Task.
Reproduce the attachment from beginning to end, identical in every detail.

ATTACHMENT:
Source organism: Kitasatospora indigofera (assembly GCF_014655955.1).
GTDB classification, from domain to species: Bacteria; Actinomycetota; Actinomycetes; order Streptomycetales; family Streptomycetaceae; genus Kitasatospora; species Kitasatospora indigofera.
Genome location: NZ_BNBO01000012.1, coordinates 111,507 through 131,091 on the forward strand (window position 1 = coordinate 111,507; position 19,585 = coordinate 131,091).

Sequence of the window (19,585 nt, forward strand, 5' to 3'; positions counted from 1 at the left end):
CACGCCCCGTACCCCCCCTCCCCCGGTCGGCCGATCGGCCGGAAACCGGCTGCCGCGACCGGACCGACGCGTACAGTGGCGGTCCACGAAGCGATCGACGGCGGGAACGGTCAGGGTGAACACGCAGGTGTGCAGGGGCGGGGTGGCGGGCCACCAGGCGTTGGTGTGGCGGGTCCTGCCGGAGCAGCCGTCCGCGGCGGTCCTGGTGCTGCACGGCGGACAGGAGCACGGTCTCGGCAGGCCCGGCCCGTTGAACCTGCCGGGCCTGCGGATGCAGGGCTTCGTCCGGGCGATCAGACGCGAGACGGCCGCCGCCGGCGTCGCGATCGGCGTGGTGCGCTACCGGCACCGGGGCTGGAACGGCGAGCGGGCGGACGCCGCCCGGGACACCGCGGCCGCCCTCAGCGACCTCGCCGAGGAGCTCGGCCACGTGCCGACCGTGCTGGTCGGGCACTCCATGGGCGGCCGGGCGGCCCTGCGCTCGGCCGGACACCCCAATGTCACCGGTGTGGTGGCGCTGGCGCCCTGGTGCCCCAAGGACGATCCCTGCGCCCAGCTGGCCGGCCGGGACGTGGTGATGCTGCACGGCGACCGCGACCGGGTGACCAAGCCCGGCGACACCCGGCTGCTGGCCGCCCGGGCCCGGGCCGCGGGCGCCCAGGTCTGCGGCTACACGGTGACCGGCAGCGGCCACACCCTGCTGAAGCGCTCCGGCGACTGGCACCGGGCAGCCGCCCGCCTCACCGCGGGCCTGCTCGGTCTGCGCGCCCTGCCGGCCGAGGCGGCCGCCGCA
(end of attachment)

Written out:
Source organism: Kitasatospora indigofera (assembly GCF_014655955.1).
GTDB classification, from domain to species: Bacteria; Actinomycetota; Actinomycetes; order Streptomycetales; family Streptomycetaceae; genus Kitasatospora; species Kitasatospora indigofera.
Genome location: NZ_BNBO01000012.1, coordinates 111,507 through 131,091 on the forward strand (window position 1 = coordinate 111,507; position 19,585 = coordinate 131,091).

Sequence of the window (19,585 nt, forward strand, 5' to 3'; positions counted from 1 at the left end):
CACGCCCCGTACCCCCCCTCCCCCGGTCGGCCGATCGGCCGGAAACCGGCTGCCGCGACCGGACCGACGCGTACAGTGGCGGTCCACGAAGCGATCGACGGCGGGAACGGTCAGGGTGAACACGCAGGTGTGCAGGGGCGGGGTGGCGGGCCACCAGGCGTTGGTGTGGCGGGTCCTGCCGGAGCAGCCGTCCGCGGCGGTCCTGGTGCTGCACGGCGGACAGGAGCACGGTCTCGGCAGGCCCGGCCCGTTGAACCTGCCGGGCCTGCGGATGCAGGGCTTCGTCCGGGCGATCAGACGCGAGACGGCCGCCGCCGGCGTCGCGATCGGCGTGGTGCGCTACCGGCACCGGGGCTGGAACGGCGAGCGGGCGGACGCCGCCCGGGACACCGCGGCCGCCCTCAGCGACCTCGCCGAGGAGCTCGGCCACGTGCCGACCGTGCTGGTCGGGCACTCCATGGGCGGCCGGGCGGCCCTGCGCTCGGCCGGACACCCCAATGTCACCGGTGTGGTGGCGCTGGCGCCCTGGTGCCCCAAGGACGATCCCTGCGCCCAGCTGGCCGGCCGGGACGTGGTGATGCTGCACGGCGACCGCGACCGGGTGACCAAGCCCGGCGACACCCGGCTGCTGGCCGCCCGGGCCCGGGCCGCGGGCGCCCAGGTCTGCGGCTACACGGTGACCGGCAGCGGCCACACCCTGCTGAAGCGCTCCGGCGACTGGCACCGGGCAGCCGCCCGCCTCACCGCGGGCCTGCTCGGTCTGCGCGCCCTGCCGGCCGAGGCGGCCGCCGCA